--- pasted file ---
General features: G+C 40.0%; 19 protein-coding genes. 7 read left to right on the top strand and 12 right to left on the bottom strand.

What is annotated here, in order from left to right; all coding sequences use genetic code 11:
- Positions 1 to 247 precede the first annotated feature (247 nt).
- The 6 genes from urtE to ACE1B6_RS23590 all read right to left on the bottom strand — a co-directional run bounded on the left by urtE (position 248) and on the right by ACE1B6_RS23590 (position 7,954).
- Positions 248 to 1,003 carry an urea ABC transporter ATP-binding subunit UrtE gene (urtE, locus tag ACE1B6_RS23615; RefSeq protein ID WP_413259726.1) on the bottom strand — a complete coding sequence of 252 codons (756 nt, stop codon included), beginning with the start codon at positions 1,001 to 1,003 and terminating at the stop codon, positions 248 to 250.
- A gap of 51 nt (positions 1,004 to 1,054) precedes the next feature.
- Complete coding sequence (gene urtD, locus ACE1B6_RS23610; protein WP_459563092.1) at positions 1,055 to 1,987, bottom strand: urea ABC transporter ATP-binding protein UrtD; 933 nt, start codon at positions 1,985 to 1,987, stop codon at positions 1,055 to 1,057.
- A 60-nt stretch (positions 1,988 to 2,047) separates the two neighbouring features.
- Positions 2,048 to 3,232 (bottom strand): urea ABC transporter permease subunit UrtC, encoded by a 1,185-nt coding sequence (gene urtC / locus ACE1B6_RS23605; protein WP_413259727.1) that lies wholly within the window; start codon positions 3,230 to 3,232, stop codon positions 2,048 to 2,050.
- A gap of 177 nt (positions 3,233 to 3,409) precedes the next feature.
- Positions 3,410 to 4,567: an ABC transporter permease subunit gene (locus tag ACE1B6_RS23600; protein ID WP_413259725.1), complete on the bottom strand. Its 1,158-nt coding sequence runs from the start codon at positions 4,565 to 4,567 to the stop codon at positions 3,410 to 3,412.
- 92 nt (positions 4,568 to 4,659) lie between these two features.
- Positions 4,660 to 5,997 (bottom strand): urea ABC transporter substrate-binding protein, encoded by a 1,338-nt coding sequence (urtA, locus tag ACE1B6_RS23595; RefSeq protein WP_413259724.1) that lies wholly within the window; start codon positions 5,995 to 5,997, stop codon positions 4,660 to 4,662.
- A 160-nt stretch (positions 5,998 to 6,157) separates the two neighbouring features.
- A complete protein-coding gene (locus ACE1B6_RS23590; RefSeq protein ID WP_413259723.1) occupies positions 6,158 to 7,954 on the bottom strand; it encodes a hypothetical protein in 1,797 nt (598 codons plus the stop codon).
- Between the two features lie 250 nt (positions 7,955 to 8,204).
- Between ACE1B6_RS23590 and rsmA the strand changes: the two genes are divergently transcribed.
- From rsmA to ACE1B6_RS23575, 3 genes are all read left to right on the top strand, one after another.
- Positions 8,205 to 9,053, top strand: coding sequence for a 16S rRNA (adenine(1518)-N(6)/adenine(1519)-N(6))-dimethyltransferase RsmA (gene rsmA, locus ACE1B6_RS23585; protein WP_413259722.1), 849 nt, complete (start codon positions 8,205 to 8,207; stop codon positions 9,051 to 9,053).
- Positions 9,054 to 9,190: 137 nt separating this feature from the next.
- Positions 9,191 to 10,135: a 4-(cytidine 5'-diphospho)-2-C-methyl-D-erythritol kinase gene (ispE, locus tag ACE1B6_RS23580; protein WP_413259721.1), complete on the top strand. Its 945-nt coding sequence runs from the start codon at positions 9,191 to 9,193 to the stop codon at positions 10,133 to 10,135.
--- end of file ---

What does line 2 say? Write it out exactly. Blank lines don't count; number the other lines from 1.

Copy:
What is annotated here, in order from left to right; all coding sequences use genetic code 11: